using OrdredAddableArchetype = 
  /* archetype for OrderedAddable */;

inline auto test_sum(OrderedAddableArchetype a,
                     OrderedAddableArchetype b)
                  -> OrderedAddableArchetype 
{
  return sum(a, b);
}

Thus, when we provide a specialized version of our algorithms we have to use a concept refinement — in order to reflect the additional semantic requirements — just putting a conjunction of smaller concepts will not suffice.

Runtime-checking the axioms

In the concept definitions above I used name axiom to describe semantic properties. Axioms (briefly described in this post) are capable of describing a subset of semantic requirements; namely, those that say that a pair of expressions is equivalent and can be used interchangeably. Or in other words, what expression transformations the implementations of the algorithms are allowed to perform.

We could try to at least partially check in the implementations of our algorithms if the values passed satisfy the axioms.

typename <Addable T>
bool is_commutative(T const& a, T const& b)
{
  return (a + b) == (b + a);
}

template <OrderedAddable T>
void is_ordered_group(T a, T b, T c)
{
  return (a < b) == (a + c < b + c); 
}


// generic version of the algorithm:
 
template <Addable T>
T sum(T a, T b)
{
  assert(is_commutative(a, b));
  return a + b;
}
 
// specialized version of the algorithm:
 
template <typename T>
T sum_impl(T a, T b)
{
  assert (a >= b);
  a += b;          
  return a;
}
 
template <OrderedAddable T>
T sum(T a, T b)
{
  assert(is_commutative(a, b));
  assert(is_ordered_group(a, b, b));
  assert(is_ordered_group(a, b, a));

  if (b > a) return sum_impl(b, a);
  else       return sum_impl(a, b);
} 

This gives us a chance to detect some buggy usages of the library sooner.

Duck-typing vs concepts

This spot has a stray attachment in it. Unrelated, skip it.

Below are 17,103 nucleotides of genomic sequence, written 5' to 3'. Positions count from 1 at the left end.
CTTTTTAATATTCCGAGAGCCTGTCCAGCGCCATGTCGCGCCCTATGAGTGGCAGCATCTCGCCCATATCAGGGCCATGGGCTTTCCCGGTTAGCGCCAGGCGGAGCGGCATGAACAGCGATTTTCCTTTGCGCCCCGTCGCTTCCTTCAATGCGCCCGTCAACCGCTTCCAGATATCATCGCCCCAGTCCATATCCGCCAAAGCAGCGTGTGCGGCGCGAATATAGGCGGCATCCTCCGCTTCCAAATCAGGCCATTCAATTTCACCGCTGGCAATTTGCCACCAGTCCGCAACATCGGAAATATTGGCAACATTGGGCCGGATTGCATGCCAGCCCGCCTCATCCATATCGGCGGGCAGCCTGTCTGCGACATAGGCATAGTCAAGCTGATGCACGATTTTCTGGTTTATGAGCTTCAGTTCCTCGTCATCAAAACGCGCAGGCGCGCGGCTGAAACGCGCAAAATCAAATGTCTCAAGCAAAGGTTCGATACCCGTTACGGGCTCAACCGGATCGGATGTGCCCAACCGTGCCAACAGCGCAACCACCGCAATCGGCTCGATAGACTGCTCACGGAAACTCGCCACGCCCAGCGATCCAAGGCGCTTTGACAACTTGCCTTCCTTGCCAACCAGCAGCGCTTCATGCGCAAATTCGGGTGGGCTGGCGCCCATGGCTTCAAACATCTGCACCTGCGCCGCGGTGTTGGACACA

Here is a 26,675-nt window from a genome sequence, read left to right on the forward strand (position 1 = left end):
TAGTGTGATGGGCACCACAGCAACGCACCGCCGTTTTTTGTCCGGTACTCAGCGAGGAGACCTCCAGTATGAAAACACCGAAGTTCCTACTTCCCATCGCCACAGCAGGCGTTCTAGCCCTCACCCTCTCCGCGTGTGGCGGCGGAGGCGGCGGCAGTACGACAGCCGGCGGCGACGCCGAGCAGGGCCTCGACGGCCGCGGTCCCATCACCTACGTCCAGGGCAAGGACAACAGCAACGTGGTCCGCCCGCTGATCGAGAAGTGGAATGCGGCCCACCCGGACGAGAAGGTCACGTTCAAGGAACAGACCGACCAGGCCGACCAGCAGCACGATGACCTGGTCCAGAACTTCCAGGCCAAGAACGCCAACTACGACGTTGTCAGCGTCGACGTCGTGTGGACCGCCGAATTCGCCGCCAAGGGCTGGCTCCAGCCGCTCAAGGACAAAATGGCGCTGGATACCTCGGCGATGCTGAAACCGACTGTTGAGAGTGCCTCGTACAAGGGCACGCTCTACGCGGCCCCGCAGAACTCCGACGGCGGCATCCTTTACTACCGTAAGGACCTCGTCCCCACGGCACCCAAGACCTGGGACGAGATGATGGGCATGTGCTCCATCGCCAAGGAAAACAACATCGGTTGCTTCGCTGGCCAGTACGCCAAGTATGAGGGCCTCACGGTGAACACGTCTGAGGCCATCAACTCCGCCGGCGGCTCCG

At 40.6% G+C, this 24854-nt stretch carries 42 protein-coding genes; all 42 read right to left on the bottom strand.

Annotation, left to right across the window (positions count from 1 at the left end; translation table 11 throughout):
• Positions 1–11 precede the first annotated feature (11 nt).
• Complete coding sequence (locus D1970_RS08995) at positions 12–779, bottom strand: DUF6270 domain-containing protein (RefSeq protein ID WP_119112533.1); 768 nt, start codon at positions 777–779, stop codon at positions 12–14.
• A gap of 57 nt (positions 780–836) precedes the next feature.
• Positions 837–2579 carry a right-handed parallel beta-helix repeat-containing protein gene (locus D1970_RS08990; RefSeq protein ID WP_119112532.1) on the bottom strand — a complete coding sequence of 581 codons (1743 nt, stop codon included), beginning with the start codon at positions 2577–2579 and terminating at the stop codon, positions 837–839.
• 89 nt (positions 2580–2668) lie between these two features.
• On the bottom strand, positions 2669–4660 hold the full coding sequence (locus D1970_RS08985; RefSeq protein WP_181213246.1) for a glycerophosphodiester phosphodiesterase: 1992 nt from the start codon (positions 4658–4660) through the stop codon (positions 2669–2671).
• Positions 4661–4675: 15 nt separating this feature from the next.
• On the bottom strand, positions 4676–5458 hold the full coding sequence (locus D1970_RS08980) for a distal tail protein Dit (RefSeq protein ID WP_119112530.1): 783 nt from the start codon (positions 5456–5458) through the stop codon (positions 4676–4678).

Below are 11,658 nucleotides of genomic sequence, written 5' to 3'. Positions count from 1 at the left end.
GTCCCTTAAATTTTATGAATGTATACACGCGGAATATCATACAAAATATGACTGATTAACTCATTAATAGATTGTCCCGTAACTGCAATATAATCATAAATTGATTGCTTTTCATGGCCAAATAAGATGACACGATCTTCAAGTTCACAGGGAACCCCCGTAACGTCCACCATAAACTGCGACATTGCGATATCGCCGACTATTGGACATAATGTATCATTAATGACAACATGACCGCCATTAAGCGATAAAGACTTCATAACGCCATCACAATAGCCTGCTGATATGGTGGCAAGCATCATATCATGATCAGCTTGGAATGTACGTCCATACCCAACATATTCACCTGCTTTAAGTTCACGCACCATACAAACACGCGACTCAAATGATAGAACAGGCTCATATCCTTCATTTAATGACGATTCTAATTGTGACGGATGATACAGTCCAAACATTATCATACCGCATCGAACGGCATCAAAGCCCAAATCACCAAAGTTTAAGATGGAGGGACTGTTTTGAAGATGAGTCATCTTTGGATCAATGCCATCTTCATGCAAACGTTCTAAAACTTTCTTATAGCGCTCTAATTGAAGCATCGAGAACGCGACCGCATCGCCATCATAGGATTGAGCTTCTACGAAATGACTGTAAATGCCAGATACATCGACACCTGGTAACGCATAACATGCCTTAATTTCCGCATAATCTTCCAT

Concepts have both syntactic and semantic requirements. Therefore we cannot safely say, “if this type satisfies the syntactic requirements of our concept, then it must model our concept”. We have seen how this reasoning could go wrong. Such assumptions can only work for very small and very well established concepts. For instance, std::regular: it is safe to assume that if a type has a copy constructor, then this constructor performs a copy of the original; and this assumption is made so many times. The same goes for std::totally_ordered: we can reasonably assume that if someone has defined the six relational operators, they will satisfy the axioms of strict weak order for the values passed to the algorithms. But any bigger concept cannot safely rely on this duck-typing property. For instance the iterator concept. Even in the C++03 STL a type is never recognized as an iterator only because it has operators like ++, == and *. There is no way to make your type an iterator without declaring at least one line of code that contains both these sequences of letters: std and iterator.

The design for concepts planned for C++11 did address this: unless you annotated a concept as a duck-typing one (it was called an “auto concept”), it required an additional declaration to say that a given type models your concept: it was called a “concept map”. Concept maps also addressed another problem that we face today: the need for customization points. But that is another story to be told another time.

I would like to thank my colleague Mateusz Drewienkowski for pointing out the easy way to runtime-test concept axioms.

This entry was posted in programming and tagged , , , . Bookmark the permalink.

1 Response to Decent concepts

  1. Toni Neubert says:

    As always, great post!

    But writing this: (x < y) == (x + z < y + z); without parentheses around the summation feels very scary and suspicious.